• irnbqkbnr<Esc>: Write the top row. Easy enough.
  • Y6p: Make the rest of the rows, except one. Of course all but the top and bottom rows contain the wrong characters.
  • 5Vr.: When you haven't used visual mode yet in the session, you can do things like this to select 5 lines. If you typed the same thing again right away, it would try to select 25 lines. Vim is weird like that.
  • Vrp: We're already on line 2, so let's make a pawn line.
  • YGP: Copy that pawn line into its place at the bottom. This is why I used 6p instead of 7p before.
  • gUj: Capitalize the white pieces.
\$\endgroup\$
10
\$\begingroup\$

Brainfuck, 224 bytes

+++++[>+++[>++++++<-]+<-]>>.[>>+>+<<<-]>>>[<<<+>>>-]<<<----.<+++[>---<-]>.>>-.------.<<.>>+++.++++.--<++++++++++>>++++++++++.<........>.[>+++++<-]>----<++++[>........<<<.>>-]<........<.>++.----.<<.>>+++.------.<<.>>+++.++++.

Took almost an hour to get this.

\$\endgroup\$
8
\$\begingroup\$

Python 2, 63 bytes

print"\n".join(["rnbqkbnr","p"*8]+["."*8]*4+["P"*8,"RNBQKBNR"])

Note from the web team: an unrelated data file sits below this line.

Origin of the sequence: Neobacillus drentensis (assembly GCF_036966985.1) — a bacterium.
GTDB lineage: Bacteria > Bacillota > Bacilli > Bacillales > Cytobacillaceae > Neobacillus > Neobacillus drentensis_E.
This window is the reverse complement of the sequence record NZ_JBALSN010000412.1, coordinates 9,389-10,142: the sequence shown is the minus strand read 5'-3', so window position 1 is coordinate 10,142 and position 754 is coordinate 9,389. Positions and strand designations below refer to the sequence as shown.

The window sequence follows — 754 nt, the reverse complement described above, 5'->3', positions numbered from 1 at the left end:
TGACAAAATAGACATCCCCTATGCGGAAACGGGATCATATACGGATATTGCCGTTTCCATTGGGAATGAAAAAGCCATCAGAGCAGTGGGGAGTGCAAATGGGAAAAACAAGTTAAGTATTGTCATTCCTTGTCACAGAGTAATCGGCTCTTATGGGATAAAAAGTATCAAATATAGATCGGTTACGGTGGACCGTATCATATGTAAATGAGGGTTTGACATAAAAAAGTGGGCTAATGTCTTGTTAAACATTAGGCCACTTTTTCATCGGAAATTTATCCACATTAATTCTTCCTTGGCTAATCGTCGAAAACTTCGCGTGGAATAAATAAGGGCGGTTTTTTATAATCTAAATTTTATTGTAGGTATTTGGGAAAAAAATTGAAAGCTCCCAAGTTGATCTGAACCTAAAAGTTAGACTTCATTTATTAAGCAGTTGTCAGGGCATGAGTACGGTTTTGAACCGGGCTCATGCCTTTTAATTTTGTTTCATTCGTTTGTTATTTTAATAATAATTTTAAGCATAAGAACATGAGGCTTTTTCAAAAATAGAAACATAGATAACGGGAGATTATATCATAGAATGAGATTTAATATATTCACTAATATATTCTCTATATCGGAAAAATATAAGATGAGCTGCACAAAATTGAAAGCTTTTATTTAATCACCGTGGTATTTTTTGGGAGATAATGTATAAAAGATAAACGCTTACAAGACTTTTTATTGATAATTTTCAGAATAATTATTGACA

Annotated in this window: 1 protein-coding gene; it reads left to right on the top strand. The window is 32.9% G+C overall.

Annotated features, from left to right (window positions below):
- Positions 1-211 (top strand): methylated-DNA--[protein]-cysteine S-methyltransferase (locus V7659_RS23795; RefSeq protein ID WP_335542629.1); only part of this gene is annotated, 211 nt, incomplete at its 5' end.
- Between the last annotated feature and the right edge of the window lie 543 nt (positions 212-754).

Unfortunately, the fairly simple approach was much shorter than the "clever" stuff I tried at first...

Bonus answer, also 63 bytes:

print"\n".join(["rnbqkbnr"]+[c*8for c in"p....P"]+["RNBQKBNR"])
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8
\$\begingroup\$

05AB1E, 24 bytes

Uses CP-1252 encoding.

"rnbqkbnr"'p8×'.8×D)Âu«»

Try it online!

Explanation

"rnbqkbnr"                # push the string "rnbqkbnr"
                          # STACK: "rnbqkbnr"
          'p8×            # push the char "p" repeated 8 times
                          # STACK: "rnbqkbnr", "pppppppp"
              '.8×        # push the char "." repeated 8 times
                          # STACK: "rnbqkbnr", "pppppppp", "........"
                  D       # duplicate
                          # STACK: "rnbqkbnr", "pppppppp", "........", "........"
                   )      # wrap in list
                          # STACK: ["rnbqkbnr", "pppppppp", "........", "........"]
                    Â     # push a reversed copy of the list
                          # STACK: ["rnbqkbnr", "pppppppp", "........", "........"],